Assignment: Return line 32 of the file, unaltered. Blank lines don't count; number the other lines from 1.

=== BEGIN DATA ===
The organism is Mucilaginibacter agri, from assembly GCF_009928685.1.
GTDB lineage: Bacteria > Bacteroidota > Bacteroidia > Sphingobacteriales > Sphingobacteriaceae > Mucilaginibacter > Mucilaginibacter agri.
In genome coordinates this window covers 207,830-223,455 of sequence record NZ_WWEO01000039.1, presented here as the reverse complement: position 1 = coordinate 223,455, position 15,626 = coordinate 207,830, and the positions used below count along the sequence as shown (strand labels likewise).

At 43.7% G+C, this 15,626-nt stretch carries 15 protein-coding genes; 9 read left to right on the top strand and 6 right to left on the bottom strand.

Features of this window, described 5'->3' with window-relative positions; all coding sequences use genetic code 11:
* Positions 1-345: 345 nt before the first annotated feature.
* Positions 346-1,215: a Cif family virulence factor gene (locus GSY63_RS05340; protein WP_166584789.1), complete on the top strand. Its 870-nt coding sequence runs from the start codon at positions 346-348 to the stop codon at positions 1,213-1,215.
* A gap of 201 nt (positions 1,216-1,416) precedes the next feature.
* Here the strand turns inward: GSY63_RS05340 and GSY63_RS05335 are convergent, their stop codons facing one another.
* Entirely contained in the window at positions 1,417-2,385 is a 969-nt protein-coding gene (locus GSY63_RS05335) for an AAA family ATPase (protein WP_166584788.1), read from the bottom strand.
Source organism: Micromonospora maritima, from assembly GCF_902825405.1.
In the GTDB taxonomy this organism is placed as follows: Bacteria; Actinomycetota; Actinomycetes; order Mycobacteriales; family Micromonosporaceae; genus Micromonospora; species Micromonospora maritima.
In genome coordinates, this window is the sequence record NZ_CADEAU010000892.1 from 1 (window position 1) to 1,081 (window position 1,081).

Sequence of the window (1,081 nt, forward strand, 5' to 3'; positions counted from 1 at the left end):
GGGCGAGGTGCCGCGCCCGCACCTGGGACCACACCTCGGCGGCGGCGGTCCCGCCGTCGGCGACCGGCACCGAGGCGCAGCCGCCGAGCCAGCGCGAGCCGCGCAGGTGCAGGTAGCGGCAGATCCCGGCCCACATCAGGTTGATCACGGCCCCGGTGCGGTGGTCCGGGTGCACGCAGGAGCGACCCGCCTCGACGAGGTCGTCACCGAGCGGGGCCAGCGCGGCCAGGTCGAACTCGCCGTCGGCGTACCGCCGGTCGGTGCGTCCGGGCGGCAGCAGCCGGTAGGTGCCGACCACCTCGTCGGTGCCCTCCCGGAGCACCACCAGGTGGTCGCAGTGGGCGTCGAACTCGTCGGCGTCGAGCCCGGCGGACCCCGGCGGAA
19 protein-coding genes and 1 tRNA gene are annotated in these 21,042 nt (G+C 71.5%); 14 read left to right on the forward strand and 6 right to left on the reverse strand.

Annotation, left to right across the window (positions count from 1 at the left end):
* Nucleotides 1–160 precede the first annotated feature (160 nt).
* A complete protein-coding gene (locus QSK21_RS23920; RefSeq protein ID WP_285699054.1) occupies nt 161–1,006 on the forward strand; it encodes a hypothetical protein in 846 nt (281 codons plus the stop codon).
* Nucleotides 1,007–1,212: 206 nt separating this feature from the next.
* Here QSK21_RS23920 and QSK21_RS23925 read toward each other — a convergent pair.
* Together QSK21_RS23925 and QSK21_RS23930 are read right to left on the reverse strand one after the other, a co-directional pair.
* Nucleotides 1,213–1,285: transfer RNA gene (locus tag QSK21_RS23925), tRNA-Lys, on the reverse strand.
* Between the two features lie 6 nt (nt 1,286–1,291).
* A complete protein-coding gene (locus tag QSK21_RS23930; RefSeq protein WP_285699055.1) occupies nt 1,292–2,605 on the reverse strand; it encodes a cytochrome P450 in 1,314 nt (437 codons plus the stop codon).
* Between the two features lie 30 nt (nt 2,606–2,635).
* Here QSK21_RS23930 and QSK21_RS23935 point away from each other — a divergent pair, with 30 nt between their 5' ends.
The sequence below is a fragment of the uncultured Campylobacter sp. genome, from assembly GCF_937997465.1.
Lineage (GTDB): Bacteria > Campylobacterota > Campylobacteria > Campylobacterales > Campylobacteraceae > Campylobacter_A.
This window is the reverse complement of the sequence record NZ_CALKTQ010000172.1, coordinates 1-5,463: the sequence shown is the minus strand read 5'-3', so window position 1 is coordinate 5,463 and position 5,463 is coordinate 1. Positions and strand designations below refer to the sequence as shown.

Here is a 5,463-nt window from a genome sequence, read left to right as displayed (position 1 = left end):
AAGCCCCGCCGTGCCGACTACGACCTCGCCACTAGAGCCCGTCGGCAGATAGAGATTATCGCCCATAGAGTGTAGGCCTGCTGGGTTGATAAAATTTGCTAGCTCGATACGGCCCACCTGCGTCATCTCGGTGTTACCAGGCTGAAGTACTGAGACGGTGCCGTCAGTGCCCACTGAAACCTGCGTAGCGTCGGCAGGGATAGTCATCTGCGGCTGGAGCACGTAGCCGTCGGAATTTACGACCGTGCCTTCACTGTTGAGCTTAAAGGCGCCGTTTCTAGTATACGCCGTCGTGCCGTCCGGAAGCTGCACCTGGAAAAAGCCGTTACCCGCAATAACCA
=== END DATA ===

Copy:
AAGCCCCGCCGTGCCGACTACGACCTCGCCACTAGAGCCCGTCGGCAGATAGAGATTATCGCCCATAGAGTGTAGGCCTGCTGGGTTGATAAAATTTGCTAGCTCGATACGGCCCACCTGCGTCATCTCGGTGTTACCAGGCTGAAGTACTGAGACGGTGCCGTCAGTGCCCACTGAAACCTGCGTAGCGTCGGCAGGGATAGTCATCTGCGGCTGGAGCACGTAGCCGTCGGAATTTACGACCGTGCCTTCACTGTTGAGCTTAAAGGCGCCGTTTCTAGTATACGCCGTCGTGCCGTCCGGAAGCTGCACCTGGAAAAAGCCGTTACCCGCAATAACCA